App cuts it for charity giving
Having enough spare cash to donate to your favourite charity on a regular basis is a dream rather than a reality for many Australians, but there are ways to give without causing yourself financial pain.
One of the newest tools for donating comes in the form of a new app from the Australian Conservation Foundation, which can put some money back in your wallet at the end of the financial year.
Called GreenSpringClean, the free app lets you snap a photo of your unwanted items and upload them to the online marketplace.
A buyer nominates what they're prepared to pay to take the item off your hands. That sale price is then transferred to the ACF in the form of a donation, which automatically issues a tax receipt to the seller.
This all happens online, with no cash changing hands, says Chuck Berger, the director of strategic ideas at ACF.
Berger says the app gives Australians a novel way to get some cash for their unwanted items during their spring clean, declutter their houses and reduce landfill.
"The GreenSpringClean app gives buyers and sellers the chance to snap up a bargain, realise value in stuff that's too good to throw away or too hard to give away, while also supporting the environment," he says.
"We've created an online marketplace with a high degree of customisation, so you're able to search for items listed in your local area or by the type of item you're after, for example. There are plenty of items that we want or need for the house which we don't necessarily have to buy from new, such as a lawnmower or some toys for the kids.
"Considering whether you could put a second-hand item to good use instead of heading out to the shops will save you money and stop endless items ending up at the tip. It's the responsible thing to do," Berger says.
The app was launched on September 18 and the marketplace will remain open until the end of October. If it is deemed a success, the app will become a permanent new income stream for ACF.
Many people donate to ACF regardless of whether they are offered a tax benefit, but Berger hopes the GreenSpringClean app will encourage people who haven't donated before to spring into action.
"Direct donations of goods often don't entitle the donor to a tax deduction," he says, "but GreenSpringClean is able to offer a tax receipt in all cases because what is being donated is the financial proceeds of goods, not the goods themselves."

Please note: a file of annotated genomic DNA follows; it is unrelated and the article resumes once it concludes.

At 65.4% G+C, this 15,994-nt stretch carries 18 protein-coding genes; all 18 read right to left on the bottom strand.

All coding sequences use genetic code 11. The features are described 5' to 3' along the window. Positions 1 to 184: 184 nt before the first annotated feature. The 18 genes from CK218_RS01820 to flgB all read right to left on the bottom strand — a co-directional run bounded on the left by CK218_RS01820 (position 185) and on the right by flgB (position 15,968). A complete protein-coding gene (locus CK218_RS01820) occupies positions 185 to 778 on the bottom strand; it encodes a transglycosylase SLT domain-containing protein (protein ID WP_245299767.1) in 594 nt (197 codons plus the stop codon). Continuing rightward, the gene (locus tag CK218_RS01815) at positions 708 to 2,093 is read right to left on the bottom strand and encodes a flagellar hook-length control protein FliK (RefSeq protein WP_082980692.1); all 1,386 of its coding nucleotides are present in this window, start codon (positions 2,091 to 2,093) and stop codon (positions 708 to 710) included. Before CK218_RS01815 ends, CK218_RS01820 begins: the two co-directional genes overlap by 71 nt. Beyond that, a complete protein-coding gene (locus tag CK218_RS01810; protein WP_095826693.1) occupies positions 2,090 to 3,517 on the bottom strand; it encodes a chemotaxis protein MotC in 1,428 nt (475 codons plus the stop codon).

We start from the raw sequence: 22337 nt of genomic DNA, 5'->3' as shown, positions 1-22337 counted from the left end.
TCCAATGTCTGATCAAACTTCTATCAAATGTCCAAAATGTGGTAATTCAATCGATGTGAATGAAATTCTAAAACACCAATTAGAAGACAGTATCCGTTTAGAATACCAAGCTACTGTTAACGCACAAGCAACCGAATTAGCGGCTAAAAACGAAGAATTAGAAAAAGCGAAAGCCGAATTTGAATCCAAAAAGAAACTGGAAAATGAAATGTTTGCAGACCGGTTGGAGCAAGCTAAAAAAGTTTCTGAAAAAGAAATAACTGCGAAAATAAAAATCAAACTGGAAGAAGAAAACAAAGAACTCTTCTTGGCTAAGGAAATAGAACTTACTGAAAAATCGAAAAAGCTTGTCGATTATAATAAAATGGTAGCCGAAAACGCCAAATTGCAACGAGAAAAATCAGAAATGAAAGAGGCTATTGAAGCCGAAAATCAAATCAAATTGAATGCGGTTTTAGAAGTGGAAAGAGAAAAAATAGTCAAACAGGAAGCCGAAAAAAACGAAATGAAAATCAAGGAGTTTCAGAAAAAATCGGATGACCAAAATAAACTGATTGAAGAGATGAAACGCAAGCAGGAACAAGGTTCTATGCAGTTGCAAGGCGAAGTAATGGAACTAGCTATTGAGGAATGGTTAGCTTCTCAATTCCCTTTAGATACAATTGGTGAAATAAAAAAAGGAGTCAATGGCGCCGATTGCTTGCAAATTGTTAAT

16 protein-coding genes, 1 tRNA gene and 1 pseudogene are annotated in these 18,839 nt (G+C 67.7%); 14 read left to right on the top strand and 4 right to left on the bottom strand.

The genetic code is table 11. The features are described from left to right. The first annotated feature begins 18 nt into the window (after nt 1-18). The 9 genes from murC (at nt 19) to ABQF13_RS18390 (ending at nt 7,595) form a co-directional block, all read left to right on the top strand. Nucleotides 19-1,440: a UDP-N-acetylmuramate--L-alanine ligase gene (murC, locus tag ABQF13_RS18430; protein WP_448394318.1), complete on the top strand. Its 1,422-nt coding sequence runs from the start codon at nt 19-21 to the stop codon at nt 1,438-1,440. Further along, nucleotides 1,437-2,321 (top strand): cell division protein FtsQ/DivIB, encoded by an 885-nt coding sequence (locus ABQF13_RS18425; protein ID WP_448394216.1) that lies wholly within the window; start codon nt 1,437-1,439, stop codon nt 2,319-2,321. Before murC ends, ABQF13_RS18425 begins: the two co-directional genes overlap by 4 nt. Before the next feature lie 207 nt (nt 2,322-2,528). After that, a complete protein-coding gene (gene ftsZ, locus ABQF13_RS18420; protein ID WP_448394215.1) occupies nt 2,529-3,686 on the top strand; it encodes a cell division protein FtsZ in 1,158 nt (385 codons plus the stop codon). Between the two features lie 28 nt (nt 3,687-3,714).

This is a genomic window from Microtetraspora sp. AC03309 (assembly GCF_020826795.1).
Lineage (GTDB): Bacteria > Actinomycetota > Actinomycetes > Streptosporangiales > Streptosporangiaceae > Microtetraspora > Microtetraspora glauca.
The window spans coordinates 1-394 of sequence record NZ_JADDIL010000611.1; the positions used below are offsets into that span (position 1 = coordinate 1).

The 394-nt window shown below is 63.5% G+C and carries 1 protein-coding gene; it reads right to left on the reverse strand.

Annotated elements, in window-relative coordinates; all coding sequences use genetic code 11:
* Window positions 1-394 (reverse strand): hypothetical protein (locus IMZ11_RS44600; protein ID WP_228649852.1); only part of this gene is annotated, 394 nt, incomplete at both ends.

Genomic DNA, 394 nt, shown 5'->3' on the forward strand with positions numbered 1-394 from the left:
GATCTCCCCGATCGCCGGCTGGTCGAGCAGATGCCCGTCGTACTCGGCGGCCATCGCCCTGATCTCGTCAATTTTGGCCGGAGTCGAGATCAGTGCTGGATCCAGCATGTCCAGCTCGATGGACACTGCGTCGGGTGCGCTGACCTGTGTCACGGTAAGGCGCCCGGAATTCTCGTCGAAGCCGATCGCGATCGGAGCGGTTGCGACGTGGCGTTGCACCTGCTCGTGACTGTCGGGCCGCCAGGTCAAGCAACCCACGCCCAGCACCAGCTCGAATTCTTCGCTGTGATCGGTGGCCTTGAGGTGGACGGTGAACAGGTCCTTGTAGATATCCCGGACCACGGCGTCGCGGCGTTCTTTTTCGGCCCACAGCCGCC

With the global market for second-hand goods valued at $500 billion, people are realising the value in their unwanted items and looking for ways to capitalise on that, Berger says.
"Almost everything has value to someone, which is why the term 'waste' is being replaced by the concept of resource recovery."
If you don't have unwanted items to donate and still want to give something to charity, you could consider donating your time. Generation Y alone donates more than 192 million hours of time to Australian charities each year, worth $3.1 billion annually, according to new research by telco Optus, released in August. The research concludes that when it comes to volunteering, Generation Y is the nation's most charitable generational group.
Once dubbed the me generation, the research says that Generation Y is community minded and active, Sydney social researcher Claire Madden says.
"Far from being insular and self-focused, Australians in their 20s and early 30s are charitable with their time, have a strong social conscience and see volunteering as a way to create a better society," she says.
The research also found that members of Generation Y were generous with their personal finances, with 94 per cent having donated money to charity, although only one in five regularly dug deep.
Meanwhile, it costs you nothing to foster a puppy for Guide Dogs Australia, which calls for volunteers each year to take on a puppy while it's in training.
Giving blood is also free, with the Australian Red Cross Blood Service needing 27,000 blood donations every week. There are almost 500,000 voluntary unpaid donors in Australia.
If you are donating to any charity and are issued with a legitimate tax receipt, it will reduce your taxable income at the end of the financial year, says Lance Cunningham, the national tax director at BDO Australia.
"You just need to clarify with the charity that they are registered as a deductible gift recipient, meaning it's registered with the Australian Tax Office or the new Australian Charities and Not-For-Profit Commission. Most receipts from registered deductible gift recipients will indicate whether the gift is tax deductible but, if not, you'll need to ask that question if a deduction is important."
Yoy can ask your employer if they recognise charitable contributions via the PAYG statement, suggests Rosemarie Chad, founder of Sydney tax firm Australian Accountants.
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